UGA to share in $23 million grant from National Science Foundation

Funding for research on glycomaterials

Glycomaterials are produced by every living organism. They contain chains of sugars, called glycans, that have critical roles in health and disease. Of the four building blocks of life — glycans, proteins, lipids and nucleic acids — glycans are the most complex and most challenging to understand. The tool set for understanding these glycans, so crucial to life itself, lags far behind those available for understanding DNA, RNA and proteins.

To accelerate glycomaterials research in the U.S., the National Science Foundation (NSF) has committed $23 million to a new multi-university partnership that will bring together leading scientists and engineers from the University of GeorgiaVirginia TechBrandeis UniversityRensselaer Polytechnic Institute and the University of North Carolina at Chapel Hillto establish an NSF Materials Innovation Platform called GlycoMIP focused on “Automating the Synthesis of Rationally Designed Glycomaterials.”

GlycoMIP will be one of only four NSF Materials Innovation Platforms — a special type of NSF facility, funded to stimulate scientific innovation in materials research and further the vision of the federal Materials Genome Initiative to “discover, manufacture, and deploy advanced materials twice as fast, at a fraction of the cost.”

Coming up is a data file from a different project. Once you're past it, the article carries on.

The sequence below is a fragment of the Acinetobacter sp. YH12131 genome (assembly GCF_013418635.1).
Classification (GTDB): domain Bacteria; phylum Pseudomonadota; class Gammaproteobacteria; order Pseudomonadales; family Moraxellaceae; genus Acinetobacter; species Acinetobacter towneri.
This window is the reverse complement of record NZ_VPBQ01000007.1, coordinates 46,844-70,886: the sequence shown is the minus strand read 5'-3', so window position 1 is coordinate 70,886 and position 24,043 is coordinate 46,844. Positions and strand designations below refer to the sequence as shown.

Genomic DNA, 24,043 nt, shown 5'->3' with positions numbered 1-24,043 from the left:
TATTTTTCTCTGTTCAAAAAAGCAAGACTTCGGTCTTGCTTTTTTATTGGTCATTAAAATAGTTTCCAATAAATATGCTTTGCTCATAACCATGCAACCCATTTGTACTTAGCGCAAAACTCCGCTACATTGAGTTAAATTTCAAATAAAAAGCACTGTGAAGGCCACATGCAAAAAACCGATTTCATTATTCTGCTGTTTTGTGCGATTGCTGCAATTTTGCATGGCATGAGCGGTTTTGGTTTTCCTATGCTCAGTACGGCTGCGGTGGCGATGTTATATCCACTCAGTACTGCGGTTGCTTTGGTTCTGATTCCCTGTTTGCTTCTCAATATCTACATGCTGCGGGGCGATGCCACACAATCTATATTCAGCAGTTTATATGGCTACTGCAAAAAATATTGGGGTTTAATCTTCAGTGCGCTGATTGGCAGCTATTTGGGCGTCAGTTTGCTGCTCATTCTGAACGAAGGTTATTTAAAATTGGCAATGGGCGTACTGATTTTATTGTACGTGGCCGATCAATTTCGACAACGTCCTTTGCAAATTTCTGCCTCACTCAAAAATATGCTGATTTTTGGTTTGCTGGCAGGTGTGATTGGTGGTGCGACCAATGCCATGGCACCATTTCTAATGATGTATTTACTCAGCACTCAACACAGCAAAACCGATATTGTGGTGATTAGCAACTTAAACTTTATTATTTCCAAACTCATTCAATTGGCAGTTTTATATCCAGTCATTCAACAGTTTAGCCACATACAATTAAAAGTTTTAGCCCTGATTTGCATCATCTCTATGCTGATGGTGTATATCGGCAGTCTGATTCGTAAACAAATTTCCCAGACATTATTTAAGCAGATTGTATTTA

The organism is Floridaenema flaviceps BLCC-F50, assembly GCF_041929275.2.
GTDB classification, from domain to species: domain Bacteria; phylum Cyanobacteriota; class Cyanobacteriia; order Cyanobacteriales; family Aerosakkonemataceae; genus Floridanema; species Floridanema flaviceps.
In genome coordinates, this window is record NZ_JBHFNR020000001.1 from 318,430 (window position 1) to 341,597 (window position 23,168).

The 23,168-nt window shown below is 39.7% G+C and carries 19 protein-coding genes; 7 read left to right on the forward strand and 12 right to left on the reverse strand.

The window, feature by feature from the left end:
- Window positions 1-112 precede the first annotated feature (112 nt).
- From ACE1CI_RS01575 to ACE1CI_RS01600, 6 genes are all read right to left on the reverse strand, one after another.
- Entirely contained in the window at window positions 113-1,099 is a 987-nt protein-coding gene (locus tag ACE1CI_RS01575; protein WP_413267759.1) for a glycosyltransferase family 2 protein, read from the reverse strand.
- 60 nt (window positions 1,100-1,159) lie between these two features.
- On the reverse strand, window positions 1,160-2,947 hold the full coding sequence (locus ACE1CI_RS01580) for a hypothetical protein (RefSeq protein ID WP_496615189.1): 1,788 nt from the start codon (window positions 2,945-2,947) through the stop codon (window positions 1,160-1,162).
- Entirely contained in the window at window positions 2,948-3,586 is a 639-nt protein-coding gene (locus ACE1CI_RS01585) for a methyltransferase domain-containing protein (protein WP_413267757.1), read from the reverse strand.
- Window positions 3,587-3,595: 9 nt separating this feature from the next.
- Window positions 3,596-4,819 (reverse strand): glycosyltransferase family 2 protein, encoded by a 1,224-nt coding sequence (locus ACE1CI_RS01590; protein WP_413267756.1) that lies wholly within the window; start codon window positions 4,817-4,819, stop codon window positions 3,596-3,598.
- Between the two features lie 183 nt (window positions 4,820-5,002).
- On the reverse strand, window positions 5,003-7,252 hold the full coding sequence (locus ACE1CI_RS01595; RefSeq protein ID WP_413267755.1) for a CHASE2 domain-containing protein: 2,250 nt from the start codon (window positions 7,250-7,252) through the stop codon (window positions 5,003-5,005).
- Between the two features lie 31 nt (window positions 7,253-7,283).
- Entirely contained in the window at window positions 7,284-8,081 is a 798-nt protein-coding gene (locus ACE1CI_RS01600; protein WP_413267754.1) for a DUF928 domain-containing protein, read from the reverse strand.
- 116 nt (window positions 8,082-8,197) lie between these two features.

Led by Virginia Tech, GlycoMIP will address nationwide bottlenecks in glycomaterials synthesis, computer modeling, material characterization, and knowledge sharing through groundbreaking research and a unique national user facility that will provide critical tools and services to the scientific community.

“GlycoMIP will be the first national user facility to house automated glycan synthesizers,” explained Maren Roman, director of GlycoMIP and associate professor of sustainable biomaterials in Virginia Tech’s College of Natural Resources and Environment. “These instruments will enable researchers across the country to synthesize and order specific glycan molecules for their research.”

The user facility will be operated jointly by Virginia Tech and the University of Georgia’s Complex Carbohydrate Research Center. “By combining our analytical capabilities, we will have the nation’s most advanced analytical tools for glycomaterials characterization,” Roman said.

GlycoMIP will support computer-aided design and modeling of glycomaterials through a first-in-the-nation, virtual user facility that will leverage the CCRC’s sophisticated computer-modeling capabilities.

“The computational tools we have developed are uniquely suited to simulate the movements of shape-changing molecules that contain glycans, including hybrid molecules that contain other entities, such as proteins, lipids, nucleic acids or even synthetic polymers,” said Robert Woods, associate director of GlycoMIP and professor of biochemistry and molecular biology, and chemistry, at UGA.

GlycoMIP researchers will harness the power of artificial intelligence and machine learning to make glycomaterial synthesis, modeling and data analysis more accessible to the scientific community and provide urgently needed resources to advance data science.